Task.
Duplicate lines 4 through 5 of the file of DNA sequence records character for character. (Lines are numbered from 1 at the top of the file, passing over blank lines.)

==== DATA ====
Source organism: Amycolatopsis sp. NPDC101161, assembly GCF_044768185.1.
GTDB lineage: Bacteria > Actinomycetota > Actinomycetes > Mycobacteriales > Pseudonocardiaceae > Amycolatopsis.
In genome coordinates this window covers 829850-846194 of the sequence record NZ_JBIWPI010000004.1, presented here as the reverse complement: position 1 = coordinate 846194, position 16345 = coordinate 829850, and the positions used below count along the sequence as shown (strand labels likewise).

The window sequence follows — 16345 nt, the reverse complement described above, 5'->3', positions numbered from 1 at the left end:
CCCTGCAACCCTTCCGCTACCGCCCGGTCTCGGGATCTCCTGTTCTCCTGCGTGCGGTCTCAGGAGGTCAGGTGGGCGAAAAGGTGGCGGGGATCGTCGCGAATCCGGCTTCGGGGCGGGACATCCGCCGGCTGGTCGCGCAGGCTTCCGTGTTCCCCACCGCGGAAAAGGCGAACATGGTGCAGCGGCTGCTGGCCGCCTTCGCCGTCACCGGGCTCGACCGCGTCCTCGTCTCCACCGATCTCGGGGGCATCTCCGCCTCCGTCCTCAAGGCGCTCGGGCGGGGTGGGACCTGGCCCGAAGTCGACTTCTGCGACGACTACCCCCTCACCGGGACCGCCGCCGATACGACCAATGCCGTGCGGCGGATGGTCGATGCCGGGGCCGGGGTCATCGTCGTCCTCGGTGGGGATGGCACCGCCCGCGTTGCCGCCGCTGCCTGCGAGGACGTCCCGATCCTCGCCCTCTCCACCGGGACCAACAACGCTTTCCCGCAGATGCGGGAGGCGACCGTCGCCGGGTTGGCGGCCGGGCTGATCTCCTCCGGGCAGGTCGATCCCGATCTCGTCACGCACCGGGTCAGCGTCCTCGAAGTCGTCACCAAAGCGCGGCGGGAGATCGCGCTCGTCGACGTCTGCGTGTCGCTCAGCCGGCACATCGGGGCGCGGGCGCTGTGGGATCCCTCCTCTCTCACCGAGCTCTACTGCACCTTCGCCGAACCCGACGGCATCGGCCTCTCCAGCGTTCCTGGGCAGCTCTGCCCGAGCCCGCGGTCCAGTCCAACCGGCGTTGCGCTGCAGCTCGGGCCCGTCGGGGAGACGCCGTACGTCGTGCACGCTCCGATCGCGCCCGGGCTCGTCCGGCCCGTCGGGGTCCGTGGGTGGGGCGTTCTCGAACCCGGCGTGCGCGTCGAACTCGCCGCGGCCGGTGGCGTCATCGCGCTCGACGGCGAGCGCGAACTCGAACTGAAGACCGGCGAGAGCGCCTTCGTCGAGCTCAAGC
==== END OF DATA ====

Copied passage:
The window sequence follows — 16345 nt, the reverse complement described above, 5'->3', positions numbered from 1 at the left end:
CCCTGCAACCCTTCCGCTACCGCCCGGTCTCGGGATCTCCTGTTCTCCTGCGTGCGGTCTCAGGAGGTCAGGTGGGCGAAAAGGTGGCGGGGATCGTCGCGAATCCGGCTTCGGGGCGGGACATCCGCCGGCTGGTCGCGCAGGCTTCCGTGTTCCCCACCGCGGAAAAGGCGAACATGGTGCAGCGGCTGCTGGCCGCCTTCGCCGTCACCGGGCTCGACCGCGTCCTCGTCTCCACCGATCTCGGGGGCATCTCCGCCTCCGTCCTCAAGGCGCTCGGGCGGGGTGGGACCTGGCCCGAAGTCGACTTCTGCGACGACTACCCCCTCACCGGGACCGCCGCCGATACGACCAATGCCGTGCGGCGGATGGTCGATGCCGGGGCCGGGGTCATCGTCGTCCTCGGTGGGGATGGCACCGCCCGCGTTGCCGCCGCTGCCTGCGAGGACGTCCCGATCCTCGCCCTCTCCACCGGGACCAACAACGCTTTCCCGCAGATGCGGGAGGCGACCGTCGCCGGGTTGGCGGCCGGGCTGATCTCCTCCGGGCAGGTCGATCCCGATCTCGTCACGCACCGGGTCAGCGTCCTCGAAGTCGTCACCAAAGCGCGGCGGGAGATCGCGCTCGTCGACGTCTGCGTGTCGCTCAGCCGGCACATCGGGGCGCGGGCGCTGTGGGATCCCTCCTCTCTCACCGAGCTCTACTGCACCTTCGCCGAACCCGACGGCATCGGCCTCTCCAGCGTTCCTGGGCAGCTCTGCCCGAGCCCGCGGTCCAGTCCAACCGGCGTTGCGCTGCAGCTCGGGCCCGTCGGGGAGACGCCGTACGTCGTGCACGCTCCGATCGCGCCCGGGCTCGTCCGGCCCGTCGGGGTCCGTGGGTGGGGCGTTCTCGAACCCGGCGTGCGCGTCGAACTCGCCGCGGCCGGTGGCGTCATCGCGCTCGACGGCGAGCGCGAACTCGAACTGAAGACCGGCGAGAGCGCCTTCGTCGAGCTCAAGC